The resolution was passed on Friday by 15-0 votes after Russia – its initiator - softened the original text considerably in the face of objections from Algeria and Pakistan.

The original Russian draft recommended a UN blacklist of individuals, groups and entities involved in terrorism, who would be subject to an asset freeze, an arms embargo and expedited extradition.

Currently such penalties apply only to al-Qaida and the Taliban.

The final text creates a working group to consider such measures, but does not mention the blacklist.

Stronger measures

The resolution calls on states to "deny safe haven and bring to justice" any person who supports or participates in the "financing, planning, preparation or commission of terrorist acts".

Russia proposed the resolution
after the Beslan school siege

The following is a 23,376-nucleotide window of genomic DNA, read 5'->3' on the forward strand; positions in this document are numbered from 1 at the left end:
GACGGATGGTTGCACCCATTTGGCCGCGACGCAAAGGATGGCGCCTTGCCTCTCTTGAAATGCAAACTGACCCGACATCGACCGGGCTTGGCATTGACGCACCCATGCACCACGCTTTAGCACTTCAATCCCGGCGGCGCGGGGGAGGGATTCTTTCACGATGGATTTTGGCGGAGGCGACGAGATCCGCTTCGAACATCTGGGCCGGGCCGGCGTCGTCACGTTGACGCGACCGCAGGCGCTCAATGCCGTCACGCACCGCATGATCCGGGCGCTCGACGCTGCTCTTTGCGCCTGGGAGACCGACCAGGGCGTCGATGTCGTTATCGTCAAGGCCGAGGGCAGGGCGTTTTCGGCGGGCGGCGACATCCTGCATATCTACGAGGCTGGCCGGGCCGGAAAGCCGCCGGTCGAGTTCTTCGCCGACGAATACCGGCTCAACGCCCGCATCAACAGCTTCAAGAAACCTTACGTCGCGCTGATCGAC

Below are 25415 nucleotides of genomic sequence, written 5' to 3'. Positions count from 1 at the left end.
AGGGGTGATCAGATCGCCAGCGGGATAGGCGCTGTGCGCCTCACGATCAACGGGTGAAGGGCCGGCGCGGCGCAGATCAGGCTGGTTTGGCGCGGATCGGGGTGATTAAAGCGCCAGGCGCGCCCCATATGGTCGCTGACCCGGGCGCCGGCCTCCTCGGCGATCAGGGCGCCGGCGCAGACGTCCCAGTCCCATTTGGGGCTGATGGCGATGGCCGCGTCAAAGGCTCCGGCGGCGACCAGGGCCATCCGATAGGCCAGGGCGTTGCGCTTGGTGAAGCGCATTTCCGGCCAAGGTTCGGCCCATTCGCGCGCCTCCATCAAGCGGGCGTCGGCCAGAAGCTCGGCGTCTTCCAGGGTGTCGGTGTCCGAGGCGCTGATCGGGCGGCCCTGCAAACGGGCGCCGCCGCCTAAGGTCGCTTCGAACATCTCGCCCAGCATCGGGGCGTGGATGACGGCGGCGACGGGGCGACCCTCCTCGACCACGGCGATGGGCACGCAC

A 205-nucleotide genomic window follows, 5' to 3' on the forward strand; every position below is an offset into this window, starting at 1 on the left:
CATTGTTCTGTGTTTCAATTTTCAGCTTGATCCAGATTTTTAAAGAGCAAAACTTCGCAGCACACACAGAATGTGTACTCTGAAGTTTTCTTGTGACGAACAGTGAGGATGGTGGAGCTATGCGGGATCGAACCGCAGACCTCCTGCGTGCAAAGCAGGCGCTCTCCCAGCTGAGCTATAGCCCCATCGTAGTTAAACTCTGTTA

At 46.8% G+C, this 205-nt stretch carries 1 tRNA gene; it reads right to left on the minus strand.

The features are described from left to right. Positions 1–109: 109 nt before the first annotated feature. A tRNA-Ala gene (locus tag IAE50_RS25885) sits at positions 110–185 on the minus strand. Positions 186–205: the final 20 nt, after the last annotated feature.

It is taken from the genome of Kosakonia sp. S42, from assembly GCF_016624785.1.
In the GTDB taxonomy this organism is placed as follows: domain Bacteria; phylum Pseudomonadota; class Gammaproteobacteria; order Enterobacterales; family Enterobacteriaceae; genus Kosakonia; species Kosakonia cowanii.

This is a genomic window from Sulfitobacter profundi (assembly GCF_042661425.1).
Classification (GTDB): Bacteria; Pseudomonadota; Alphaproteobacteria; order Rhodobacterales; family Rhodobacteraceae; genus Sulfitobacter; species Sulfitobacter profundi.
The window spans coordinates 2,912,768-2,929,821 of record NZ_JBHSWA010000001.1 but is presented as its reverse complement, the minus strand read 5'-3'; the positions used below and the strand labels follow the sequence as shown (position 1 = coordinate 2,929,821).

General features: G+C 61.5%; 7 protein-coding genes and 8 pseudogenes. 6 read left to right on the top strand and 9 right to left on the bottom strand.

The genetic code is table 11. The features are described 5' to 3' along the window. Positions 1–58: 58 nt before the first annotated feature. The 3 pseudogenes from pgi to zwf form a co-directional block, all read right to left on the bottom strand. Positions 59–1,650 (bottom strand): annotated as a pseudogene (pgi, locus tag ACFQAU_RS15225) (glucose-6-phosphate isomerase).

The anti-terror proposals were first announced by Russian Foreign Minister Sergei Lavrov in a speech to the UN General Assembly last month in the wake of a spate of attacks by Chechen separatists, including the bombing of two airliners and the deadly Beslan school siege.
  
The measure also attempts to define terrorism or "criminal acts", something that has eluded the UN General Assembly for years in trying to draft an omnibus treaty on the subject.
   
Algeria and Pakistan, the two Islamic nations on the Security Council, opposed any wording that would exclude "legitimate resistance", one of the main obstacles the General Assembly faced in previous years.
   
"While we all agree that acts against civilians are terrorist acts, there is no similar consensus on what are the rights of people struggling against foreign occupation," said Pakistan's UN ambassador, Munir Akram.
 
Lavrov argued that targeting only al-Qaida and the Taliban in Security Council resolutions showed a double standard.
  
"Those who slaughtered children in Beslan and hijacked airplanes to attack America are creatures of the same breed," he said.